Afghan-Taliban peace talks have been going on for a long time, sometimes interrupted, at times deadlock and then resumed. There is always a ray of hope of stable Afghanistan and prosperous region whenever these talks take place. This is in favor and interest of Pakistan. Since we cannot afford to live peacefully with a roaring crumbling neighbor, with whom we always have had turbulent relations. It’s high time that we support the peace efforts with more enthusiasm and make sure that no one derails them and take advantage of it again.
The political office of Taliban in Qatar has been there since 2013 yet closed serves as a liaison with Afghan government and other dignitaries, yet no one knows how many people head it and represent it. Earlier in February this year, Pakistan had advised the Taliban leaders to have a one on one dialogue with the Afghan government and put forward their demands to chalk out a definitive political solution to the long standing problem, which had plunged the whole region and neighbors into discomfort. Qari Din Muhammad, who had headed a team of mediators in meetings with Chinese officials in Beijing in November last year, he also visited Pakistan in connection with the proposed talks. These talks can improve Pakistan’s image in the Afghan government and surely a shock to the anti-Pakistan lobby in the government. Before this all the talks were indirect, the afghan government claims them to be a major breakthrough. This peace process can also help lower the pressure on Ashraf Ghani, since Ashraf Ghani has been alleged of being dumped by Pakistan for not giving desired results. If these talks are successful, it will be a major feat achieved by him, who has staked his political future on convincing the militants to lay down their arms. This would also help in ending violence and cold war between government and Taliban.
The face to face dialogue between Taliban and Afghan Government is a welcoming hope of cold relations turning to talks in a genuine manner. A peace process that would lead to the Taliban ending their insurgency has long been anticipated as a crucial move of the American strategy to stabilize Afghanistan after a costly 14-year war. Both sides have expressed their collective desire to bring peace to Afghanistan and the region side by side. They have recognized the dire need to develop confidence building measures to win trust among the parties. Afghan President Ashraf Ghani has backed the peace development and has encouraged closer ties with neighboring Pakistan in order to achieve this goal for stabilizing and normalizing the strained relations. The talks aim to change this meeting into a process of continuing talks, as well as to build trust and to develop the agenda for any negotiations. Taliban have stepped forward which shows that they are interested in joining hands with Afghan government.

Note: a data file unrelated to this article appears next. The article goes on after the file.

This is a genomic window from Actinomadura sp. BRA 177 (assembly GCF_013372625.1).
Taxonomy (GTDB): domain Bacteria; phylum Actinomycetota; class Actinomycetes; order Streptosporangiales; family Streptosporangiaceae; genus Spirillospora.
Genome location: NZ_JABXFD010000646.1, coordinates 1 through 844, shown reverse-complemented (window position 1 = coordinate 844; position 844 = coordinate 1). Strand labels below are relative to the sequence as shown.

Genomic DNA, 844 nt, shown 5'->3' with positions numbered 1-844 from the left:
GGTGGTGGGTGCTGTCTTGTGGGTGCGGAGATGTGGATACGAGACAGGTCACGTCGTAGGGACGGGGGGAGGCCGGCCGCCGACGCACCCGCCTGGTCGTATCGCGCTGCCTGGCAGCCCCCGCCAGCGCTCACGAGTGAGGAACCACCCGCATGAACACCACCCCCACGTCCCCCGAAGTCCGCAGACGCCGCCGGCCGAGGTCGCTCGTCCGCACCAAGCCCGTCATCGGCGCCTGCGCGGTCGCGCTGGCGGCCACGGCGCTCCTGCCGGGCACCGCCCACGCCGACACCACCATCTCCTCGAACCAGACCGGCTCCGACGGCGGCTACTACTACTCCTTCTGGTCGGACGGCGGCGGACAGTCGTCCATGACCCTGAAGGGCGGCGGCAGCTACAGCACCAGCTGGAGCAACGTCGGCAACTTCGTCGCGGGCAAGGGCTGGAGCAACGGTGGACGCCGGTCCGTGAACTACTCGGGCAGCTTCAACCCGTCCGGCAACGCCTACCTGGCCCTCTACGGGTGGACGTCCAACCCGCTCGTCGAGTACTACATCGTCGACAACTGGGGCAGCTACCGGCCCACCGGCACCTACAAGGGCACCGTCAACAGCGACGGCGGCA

An increasingly splintered Taliban movement would have serious repercussions for the peace process, raising questions about how much cooperation Taliban leaders in favor of negotiating could command. They have blamed Afghan government for the lack of sincerity and sole for the negotiations. Due to this distrust, many times the talks backfired leading to severe confrontation between the two. They have also blamed Pakistan for insincerity and Afghan government to ask Pakistan to act as an intermediary. They know that Pakistan can push both of them to sit face to face and have negotiations despite the differences within the factions. However, they must not forget and underestimate efforts by Pakistani government in initiation of the process, which sends a very important and clear message to the world.
Pakistan should not let go any opportunity that helps in the reconciliation of the afghan government and Taliban. The end to violence between will help to end the War on Terror (WoT) and domestic turmoil owed to the violence. This would also help to control the border terrorism and loss of forces experienced by both the neighbors. Since the stable Afghanistan can be an advantage for the region and also for the neighbors.